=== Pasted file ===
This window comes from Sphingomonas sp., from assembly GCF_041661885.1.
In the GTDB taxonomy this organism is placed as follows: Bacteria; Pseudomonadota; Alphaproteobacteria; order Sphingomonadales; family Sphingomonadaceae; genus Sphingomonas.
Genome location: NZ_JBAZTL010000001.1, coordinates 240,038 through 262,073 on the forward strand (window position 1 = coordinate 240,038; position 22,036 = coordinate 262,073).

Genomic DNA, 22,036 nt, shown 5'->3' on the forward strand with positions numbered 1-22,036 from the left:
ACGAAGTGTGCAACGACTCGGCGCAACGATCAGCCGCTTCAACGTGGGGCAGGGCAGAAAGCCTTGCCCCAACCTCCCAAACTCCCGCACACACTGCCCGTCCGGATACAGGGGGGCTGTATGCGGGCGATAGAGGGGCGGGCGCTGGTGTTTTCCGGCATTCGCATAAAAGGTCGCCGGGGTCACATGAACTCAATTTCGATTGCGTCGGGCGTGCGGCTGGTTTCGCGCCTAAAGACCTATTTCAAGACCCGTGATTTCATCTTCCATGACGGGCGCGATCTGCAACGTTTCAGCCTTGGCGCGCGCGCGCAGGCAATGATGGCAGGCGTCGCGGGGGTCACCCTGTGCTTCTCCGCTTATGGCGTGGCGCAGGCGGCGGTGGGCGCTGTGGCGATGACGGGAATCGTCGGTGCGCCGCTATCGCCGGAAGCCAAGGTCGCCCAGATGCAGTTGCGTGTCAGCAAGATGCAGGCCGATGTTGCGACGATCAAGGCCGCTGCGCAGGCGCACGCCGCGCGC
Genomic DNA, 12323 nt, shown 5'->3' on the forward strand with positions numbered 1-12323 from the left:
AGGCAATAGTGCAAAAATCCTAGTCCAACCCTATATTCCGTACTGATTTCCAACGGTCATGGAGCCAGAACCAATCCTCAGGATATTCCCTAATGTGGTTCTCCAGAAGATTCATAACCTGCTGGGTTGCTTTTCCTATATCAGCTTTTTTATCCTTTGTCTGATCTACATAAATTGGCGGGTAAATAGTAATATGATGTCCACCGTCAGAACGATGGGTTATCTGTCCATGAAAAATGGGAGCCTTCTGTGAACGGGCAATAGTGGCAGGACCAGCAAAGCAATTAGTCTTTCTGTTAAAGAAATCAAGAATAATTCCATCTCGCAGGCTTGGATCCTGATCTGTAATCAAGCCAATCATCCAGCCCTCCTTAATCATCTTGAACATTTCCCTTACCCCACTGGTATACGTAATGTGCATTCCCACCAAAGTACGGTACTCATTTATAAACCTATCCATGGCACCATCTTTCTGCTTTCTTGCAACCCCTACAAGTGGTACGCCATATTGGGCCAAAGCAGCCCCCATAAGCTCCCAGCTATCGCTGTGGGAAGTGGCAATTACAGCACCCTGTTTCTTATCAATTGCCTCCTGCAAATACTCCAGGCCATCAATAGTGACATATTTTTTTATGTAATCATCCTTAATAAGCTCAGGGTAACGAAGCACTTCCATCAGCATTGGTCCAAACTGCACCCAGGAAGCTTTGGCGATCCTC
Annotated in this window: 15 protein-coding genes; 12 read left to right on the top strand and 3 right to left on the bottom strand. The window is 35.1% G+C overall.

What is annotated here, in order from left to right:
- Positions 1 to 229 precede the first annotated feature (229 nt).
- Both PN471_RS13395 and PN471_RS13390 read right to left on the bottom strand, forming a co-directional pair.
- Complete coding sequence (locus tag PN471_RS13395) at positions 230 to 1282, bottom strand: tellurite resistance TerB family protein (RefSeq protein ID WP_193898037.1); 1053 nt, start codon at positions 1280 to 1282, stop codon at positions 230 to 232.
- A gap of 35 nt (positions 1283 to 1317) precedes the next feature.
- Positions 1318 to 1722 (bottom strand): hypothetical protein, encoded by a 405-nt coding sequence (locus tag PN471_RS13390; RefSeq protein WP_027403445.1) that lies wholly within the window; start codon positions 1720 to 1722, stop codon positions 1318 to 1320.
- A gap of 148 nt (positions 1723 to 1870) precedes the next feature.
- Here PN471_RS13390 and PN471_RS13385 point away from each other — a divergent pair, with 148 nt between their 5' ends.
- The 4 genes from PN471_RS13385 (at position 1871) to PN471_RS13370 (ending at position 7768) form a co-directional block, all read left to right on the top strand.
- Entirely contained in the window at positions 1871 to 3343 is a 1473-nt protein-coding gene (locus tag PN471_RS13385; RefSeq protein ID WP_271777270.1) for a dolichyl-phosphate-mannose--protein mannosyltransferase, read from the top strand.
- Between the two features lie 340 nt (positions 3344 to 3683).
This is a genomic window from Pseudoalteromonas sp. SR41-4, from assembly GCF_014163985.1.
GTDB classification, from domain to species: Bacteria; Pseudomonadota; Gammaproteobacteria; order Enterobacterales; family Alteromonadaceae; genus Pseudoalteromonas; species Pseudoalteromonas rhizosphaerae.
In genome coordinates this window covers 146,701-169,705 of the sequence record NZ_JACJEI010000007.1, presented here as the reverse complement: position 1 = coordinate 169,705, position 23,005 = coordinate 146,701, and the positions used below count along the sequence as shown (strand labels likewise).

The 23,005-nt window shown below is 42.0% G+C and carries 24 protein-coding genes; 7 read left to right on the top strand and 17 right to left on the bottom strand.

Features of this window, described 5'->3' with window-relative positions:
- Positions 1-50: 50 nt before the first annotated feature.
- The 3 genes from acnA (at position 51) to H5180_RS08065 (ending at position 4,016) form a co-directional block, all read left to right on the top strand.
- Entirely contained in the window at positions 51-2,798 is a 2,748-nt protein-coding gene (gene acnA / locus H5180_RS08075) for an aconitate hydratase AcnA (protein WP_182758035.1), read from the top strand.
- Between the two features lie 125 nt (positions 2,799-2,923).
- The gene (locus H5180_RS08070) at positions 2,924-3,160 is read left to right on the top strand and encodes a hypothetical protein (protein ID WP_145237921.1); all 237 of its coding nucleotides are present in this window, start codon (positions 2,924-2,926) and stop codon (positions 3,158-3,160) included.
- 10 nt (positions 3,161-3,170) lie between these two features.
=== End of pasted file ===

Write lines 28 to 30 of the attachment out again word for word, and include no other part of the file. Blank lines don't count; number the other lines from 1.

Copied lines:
- Between the two features lie 125 nt (positions 2,799-2,923).
- The gene (locus H5180_RS08070) at positions 2,924-3,160 is read left to right on the top strand and encodes a hypothetical protein (protein ID WP_145237921.1); all 237 of its coding nucleotides are present in this window, start codon (positions 2,924-2,926) and stop codon (positions 3,158-3,160) included.
- 10 nt (positions 3,161-3,170) lie between these two features.